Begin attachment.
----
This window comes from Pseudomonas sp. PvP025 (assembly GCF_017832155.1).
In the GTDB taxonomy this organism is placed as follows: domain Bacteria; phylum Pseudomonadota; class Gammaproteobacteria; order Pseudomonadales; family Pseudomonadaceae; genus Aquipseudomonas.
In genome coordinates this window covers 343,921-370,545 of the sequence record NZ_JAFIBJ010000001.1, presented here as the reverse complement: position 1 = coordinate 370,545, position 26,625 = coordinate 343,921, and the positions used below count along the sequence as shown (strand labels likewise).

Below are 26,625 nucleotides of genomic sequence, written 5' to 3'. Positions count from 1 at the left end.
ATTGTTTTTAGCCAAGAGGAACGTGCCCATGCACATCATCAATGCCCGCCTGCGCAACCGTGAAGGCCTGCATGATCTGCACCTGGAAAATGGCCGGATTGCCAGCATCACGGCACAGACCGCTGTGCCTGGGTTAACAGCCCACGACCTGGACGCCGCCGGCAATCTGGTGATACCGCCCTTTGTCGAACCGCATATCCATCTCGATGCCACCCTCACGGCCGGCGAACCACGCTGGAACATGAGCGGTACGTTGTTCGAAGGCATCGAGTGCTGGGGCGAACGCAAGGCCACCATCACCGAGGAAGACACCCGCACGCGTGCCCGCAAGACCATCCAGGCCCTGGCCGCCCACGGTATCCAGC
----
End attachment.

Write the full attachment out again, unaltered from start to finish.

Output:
This window comes from Pseudomonas sp. PvP025 (assembly GCF_017832155.1).
In the GTDB taxonomy this organism is placed as follows: domain Bacteria; phylum Pseudomonadota; class Gammaproteobacteria; order Pseudomonadales; family Pseudomonadaceae; genus Aquipseudomonas.
In genome coordinates this window covers 343,921-370,545 of the sequence record NZ_JAFIBJ010000001.1, presented here as the reverse complement: position 1 = coordinate 370,545, position 26,625 = coordinate 343,921, and the positions used below count along the sequence as shown (strand labels likewise).

Below are 26,625 nucleotides of genomic sequence, written 5' to 3'. Positions count from 1 at the left end.
ATTGTTTTTAGCCAAGAGGAACGTGCCCATGCACATCATCAATGCCCGCCTGCGCAACCGTGAAGGCCTGCATGATCTGCACCTGGAAAATGGCCGGATTGCCAGCATCACGGCACAGACCGCTGTGCCTGGGTTAACAGCCCACGACCTGGACGCCGCCGGCAATCTGGTGATACCGCCCTTTGTCGAACCGCATATCCATCTCGATGCCACCCTCACGGCCGGCGAACCACGCTGGAACATGAGCGGTACGTTGTTCGAAGGCATCGAGTGCTGGGGCGAACGCAAGGCCACCATCACCGAGGAAGACACCCGCACGCGTGCCCGCAAGACCATCCAGGCCCTGGCCGCCCACGGTATCCAGC